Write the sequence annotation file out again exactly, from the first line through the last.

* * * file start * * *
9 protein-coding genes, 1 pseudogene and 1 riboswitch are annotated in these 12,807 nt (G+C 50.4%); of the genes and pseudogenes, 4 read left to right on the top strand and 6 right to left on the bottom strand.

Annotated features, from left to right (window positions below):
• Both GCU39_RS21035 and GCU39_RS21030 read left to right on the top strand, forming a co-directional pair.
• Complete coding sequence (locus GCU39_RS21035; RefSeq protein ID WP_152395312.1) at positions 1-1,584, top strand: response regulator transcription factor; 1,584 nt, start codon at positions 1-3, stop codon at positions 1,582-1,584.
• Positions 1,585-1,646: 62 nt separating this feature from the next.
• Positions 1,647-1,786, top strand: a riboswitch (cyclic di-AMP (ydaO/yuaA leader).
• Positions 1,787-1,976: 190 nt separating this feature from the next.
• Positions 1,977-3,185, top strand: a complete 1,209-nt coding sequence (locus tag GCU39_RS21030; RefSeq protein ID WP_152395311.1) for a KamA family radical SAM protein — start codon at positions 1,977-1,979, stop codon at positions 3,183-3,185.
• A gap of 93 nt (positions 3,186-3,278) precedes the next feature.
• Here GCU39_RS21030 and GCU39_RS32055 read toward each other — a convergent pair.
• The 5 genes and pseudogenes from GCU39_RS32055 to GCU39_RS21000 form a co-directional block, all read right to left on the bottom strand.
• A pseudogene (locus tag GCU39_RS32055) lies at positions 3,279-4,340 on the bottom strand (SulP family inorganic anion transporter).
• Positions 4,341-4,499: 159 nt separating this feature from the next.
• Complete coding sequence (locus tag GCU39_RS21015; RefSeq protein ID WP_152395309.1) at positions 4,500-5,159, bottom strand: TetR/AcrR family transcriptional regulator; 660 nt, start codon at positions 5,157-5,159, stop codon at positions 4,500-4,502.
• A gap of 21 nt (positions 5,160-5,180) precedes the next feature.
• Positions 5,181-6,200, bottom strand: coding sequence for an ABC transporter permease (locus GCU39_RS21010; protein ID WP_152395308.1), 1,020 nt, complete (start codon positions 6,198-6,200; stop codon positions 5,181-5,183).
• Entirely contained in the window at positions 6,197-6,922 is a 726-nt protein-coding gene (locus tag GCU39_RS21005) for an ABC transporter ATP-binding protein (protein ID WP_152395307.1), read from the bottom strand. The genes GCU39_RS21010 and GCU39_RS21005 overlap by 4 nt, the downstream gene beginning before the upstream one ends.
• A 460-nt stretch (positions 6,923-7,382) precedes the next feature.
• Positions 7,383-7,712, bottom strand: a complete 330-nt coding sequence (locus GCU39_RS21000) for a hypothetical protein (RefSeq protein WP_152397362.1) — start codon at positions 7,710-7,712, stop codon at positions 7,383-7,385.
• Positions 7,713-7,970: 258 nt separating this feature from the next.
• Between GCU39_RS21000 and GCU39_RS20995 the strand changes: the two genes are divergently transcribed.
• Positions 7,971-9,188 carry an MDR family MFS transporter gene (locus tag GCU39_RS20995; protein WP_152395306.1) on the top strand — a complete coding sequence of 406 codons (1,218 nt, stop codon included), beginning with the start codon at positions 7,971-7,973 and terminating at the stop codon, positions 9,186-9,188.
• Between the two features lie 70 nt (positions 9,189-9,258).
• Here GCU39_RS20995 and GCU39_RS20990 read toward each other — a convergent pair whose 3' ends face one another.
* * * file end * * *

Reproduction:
9 protein-coding genes, 1 pseudogene and 1 riboswitch are annotated in these 12,807 nt (G+C 50.4%); of the genes and pseudogenes, 4 read left to right on the top strand and 6 right to left on the bottom strand.

Annotated features, from left to right (window positions below):
• Both GCU39_RS21035 and GCU39_RS21030 read left to right on the top strand, forming a co-directional pair.
• Complete coding sequence (locus GCU39_RS21035; RefSeq protein ID WP_152395312.1) at positions 1-1,584, top strand: response regulator transcription factor; 1,584 nt, start codon at positions 1-3, stop codon at positions 1,582-1,584.
• Positions 1,585-1,646: 62 nt separating this feature from the next.
• Positions 1,647-1,786, top strand: a riboswitch (cyclic di-AMP (ydaO/yuaA leader).
• Positions 1,787-1,976: 190 nt separating this feature from the next.
• Positions 1,977-3,185, top strand: a complete 1,209-nt coding sequence (locus tag GCU39_RS21030; RefSeq protein ID WP_152395311.1) for a KamA family radical SAM protein — start codon at positions 1,977-1,979, stop codon at positions 3,183-3,185.
• A gap of 93 nt (positions 3,186-3,278) precedes the next feature.
• Here GCU39_RS21030 and GCU39_RS32055 read toward each other — a convergent pair.
• The 5 genes and pseudogenes from GCU39_RS32055 to GCU39_RS21000 form a co-directional block, all read right to left on the bottom strand.
• A pseudogene (locus tag GCU39_RS32055) lies at positions 3,279-4,340 on the bottom strand (SulP family inorganic anion transporter).
• Positions 4,341-4,499: 159 nt separating this feature from the next.
• Complete coding sequence (locus tag GCU39_RS21015; RefSeq protein ID WP_152395309.1) at positions 4,500-5,159, bottom strand: TetR/AcrR family transcriptional regulator; 660 nt, start codon at positions 5,157-5,159, stop codon at positions 4,500-4,502.
• A gap of 21 nt (positions 5,160-5,180) precedes the next feature.
• Positions 5,181-6,200, bottom strand: coding sequence for an ABC transporter permease (locus GCU39_RS21010; protein ID WP_152395308.1), 1,020 nt, complete (start codon positions 6,198-6,200; stop codon positions 5,181-5,183).
• Entirely contained in the window at positions 6,197-6,922 is a 726-nt protein-coding gene (locus tag GCU39_RS21005) for an ABC transporter ATP-binding protein (protein ID WP_152395307.1), read from the bottom strand. The genes GCU39_RS21010 and GCU39_RS21005 overlap by 4 nt, the downstream gene beginning before the upstream one ends.
• A 460-nt stretch (positions 6,923-7,382) precedes the next feature.
• Positions 7,383-7,712, bottom strand: a complete 330-nt coding sequence (locus GCU39_RS21000) for a hypothetical protein (RefSeq protein WP_152397362.1) — start codon at positions 7,710-7,712, stop codon at positions 7,383-7,385.
• Positions 7,713-7,970: 258 nt separating this feature from the next.
• Between GCU39_RS21000 and GCU39_RS20995 the strand changes: the two genes are divergently transcribed.
• Positions 7,971-9,188 carry an MDR family MFS transporter gene (locus tag GCU39_RS20995; protein WP_152395306.1) on the top strand — a complete coding sequence of 406 codons (1,218 nt, stop codon included), beginning with the start codon at positions 7,971-7,973 and terminating at the stop codon, positions 9,186-9,188.
• Between the two features lie 70 nt (positions 9,189-9,258).
• Here GCU39_RS20995 and GCU39_RS20990 read toward each other — a convergent pair whose 3' ends face one another.